'Women's' Motherly Ways Prove a Bit Overbearing

TIMES THEATER CRITIC

Jessica's lover has just died. Both her illiterate mother and her over-educated ex-mother-in-law have come for a condolence visit. And--as if that weren't enough to spoil any woman's day--her teenage daughter has not returned home from a dance she went to the night before.

Not a good day, but a very good scenario in which to explore all things womanly among three generations of women. "If We Are Women," a play by Joanna McClelland Glass now at South Coast Rep's Second Stage in Costa Mesa, takes its title from a Virgina Woolf quote. "We think back through our mothers, if we are women." Mothering is the topic, and, under the too-meticulous direction of artistic director Martin Benson, the play is so thorough on the subject that it leaves the audience feeling it has completed an honors seminar in mothers and daughters. It may also feel, however, that the course was mandatory.

As in Chekhov, the playwright Jessica most admires, almost nothing happens in the first act. Three women kill time and engage in internal monologues as they wait for the wayward daughter who has failed to come home. Spontaneous games erupt from time to time. In one, the women take turns reciting helpful household hints. Molasses for constipation, porridge for diarrhea. Soap's good on a burn. Aloe's better. "Alas, alas," says the mother-in-law, Rachel. "These are the things we know best."

This homespun-wisdom bake-off seems just a little '70s, or self-consciously Womanly, as do other, more earthy confessions. "I never liked my own primordial smells," says Rachel, in an internal monologue that, strangely enough, Jessica responds to. "It's too ancient for camouflage," she says, speaking always in perfectly writerly sentences.

Jessica, played with a petulant sexiness by Deborah Van Valkenburgh, went from a brutal father to a repressed and scholarly Jewish husband and somewhere along the way made a successful writer of herself. The play's major theme is that however each woman may seek the wisdom of the preceding generation, she must make herself alone.

Jessie's mother, Ruth (the always classy Patricia Fraser), offers a common-sensical approach to life honed on the prairie. Her great regret--that she never learned to read--is contrasted with the book-larnin' of Jessie's mother-in-law: Rachel Cohen (the solid Barbara Tarbuck), a compulsive New York Times crossword puzzle finisher. Rachel, in turn, is in awe of the uneducated Jessica's accomplishments, never having been able to write a book herself, which is the great regret of her life.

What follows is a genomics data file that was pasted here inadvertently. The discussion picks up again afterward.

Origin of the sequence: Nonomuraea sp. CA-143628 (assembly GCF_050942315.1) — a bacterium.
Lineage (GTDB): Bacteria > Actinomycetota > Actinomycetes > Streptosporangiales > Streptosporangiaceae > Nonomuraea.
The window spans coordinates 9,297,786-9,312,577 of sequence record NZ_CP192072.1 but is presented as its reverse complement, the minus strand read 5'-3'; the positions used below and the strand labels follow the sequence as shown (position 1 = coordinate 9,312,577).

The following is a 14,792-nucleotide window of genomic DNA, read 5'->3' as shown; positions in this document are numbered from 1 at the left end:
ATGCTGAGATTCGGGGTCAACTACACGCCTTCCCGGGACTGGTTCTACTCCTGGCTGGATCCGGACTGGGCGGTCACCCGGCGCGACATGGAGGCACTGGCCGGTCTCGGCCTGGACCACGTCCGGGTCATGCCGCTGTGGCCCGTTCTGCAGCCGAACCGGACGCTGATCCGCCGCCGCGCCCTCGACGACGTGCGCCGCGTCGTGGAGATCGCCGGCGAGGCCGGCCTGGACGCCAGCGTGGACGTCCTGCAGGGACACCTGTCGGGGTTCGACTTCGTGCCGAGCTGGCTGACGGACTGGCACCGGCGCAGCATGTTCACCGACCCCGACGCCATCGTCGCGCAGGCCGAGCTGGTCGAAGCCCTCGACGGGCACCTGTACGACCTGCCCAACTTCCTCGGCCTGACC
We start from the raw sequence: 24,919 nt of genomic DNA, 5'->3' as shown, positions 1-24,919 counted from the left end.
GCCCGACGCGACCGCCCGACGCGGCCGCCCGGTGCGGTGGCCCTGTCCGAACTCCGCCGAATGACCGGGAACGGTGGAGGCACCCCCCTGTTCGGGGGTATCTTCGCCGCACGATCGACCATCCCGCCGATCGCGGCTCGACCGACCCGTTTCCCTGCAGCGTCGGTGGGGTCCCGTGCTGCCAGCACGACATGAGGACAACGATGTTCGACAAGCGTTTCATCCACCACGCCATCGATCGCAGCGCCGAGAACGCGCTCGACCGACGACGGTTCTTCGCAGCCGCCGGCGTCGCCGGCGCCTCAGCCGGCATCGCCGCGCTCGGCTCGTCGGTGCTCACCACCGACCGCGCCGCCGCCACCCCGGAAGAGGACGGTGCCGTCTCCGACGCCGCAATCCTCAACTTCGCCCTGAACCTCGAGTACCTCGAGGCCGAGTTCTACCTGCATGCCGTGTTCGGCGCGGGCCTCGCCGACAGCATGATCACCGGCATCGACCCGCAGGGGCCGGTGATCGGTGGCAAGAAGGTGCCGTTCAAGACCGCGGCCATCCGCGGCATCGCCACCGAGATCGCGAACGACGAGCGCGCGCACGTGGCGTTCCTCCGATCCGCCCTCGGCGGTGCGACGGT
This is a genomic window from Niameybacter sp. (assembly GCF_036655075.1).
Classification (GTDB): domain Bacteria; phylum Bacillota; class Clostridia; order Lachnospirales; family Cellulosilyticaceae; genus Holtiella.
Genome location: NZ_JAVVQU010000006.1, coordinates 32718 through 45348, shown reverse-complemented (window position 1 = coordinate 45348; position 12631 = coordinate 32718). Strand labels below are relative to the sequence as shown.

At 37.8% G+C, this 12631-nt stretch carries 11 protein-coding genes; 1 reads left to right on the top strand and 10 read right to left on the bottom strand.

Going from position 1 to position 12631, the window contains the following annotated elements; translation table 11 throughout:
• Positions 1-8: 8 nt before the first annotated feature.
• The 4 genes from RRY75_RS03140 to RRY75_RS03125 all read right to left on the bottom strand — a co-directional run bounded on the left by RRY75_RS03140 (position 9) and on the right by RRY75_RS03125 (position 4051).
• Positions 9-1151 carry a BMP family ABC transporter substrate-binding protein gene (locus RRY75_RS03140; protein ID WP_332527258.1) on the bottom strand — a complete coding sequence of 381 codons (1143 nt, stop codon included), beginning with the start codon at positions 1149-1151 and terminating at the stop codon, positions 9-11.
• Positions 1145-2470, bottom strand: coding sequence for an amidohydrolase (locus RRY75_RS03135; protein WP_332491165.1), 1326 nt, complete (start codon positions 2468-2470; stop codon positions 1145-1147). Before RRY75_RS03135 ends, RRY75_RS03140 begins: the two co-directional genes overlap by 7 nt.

Finally, there's Polly (Laurel Smith), the wayward daughter who comes home from losing her virginity and tells her mother and two grandmothers all about it. She also informs them that she has fallen in love, after one night, with a prep school delinquent and plans to forget all about Yale and move to a farm where he will work the land and maybe even learn to make canoe paddles.

A huge hash-it-all-out ensues, including wisdom from the prairie, the shtetl and the human heart.

Glass ("To Grandmother's House We Go," "Play Memory") is a fine writer, and you have to respect her even if you are bored by her characters. She has a wonderful zest for creating her women, but she can never resist over-delineating them. She keeps reminding you what you already know about them over and over. She robs them of mystery.

In another case of leaving no stone unturned, Glass switches from dialogue to internal monologues so that her characters can tell you thoughts that she's perfectly capable of getting across in dialogue. The cultural discomfort constantly bubbling up between Ruth and Rachel is obvious without Rachel turning to the audience in the middle of a scene and confessing, "I never know what to say to her."

These interspersed monologues reach a crescendo at the play's end, when the women launch into an overlapping torrent of internal reverie. With lighting that looks like the heavens have opened up in some biblical drama and devotional-sounding music, this culminating segment is hokey and heavy-handed.

The ending contains a revelation concerning some theater tickets that Jessica recovers from the jacket pocket of her dead lover. If this revelation is a surprise to you, then you have failed the course. Pay close attention to this play, and it will never surprise you. It could move you nevertheless.

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* "If We Are Women," South Coast Repertory, 655 Town Center Drive, Costa Mesa, Tuesday-Saturday, 8 p.m.; Sunday, 7:30 p.m.; Saturday-Sunday, 2:30 p.m. Ends April 14. $26-$36. (714) 957-4033. Running time: 2 hours, 25 minutes.

Patricia Fraser: Ruth MacMillan

Barbara Tarbuck: Rachel Cohen

Deborah Van Valkenburgh: Jessica MacMillan Cohen

Laurel Smith: Polly Cohen

A South Coast Repertory production. By Joanna McClelland Glass. Directed by Martin Benson. Sets E. Scott Shaffer. Costumes Kay Peebles. Lights Paulie Jenkins. Sound Garth Hemphill. Production manager Michael Mora.

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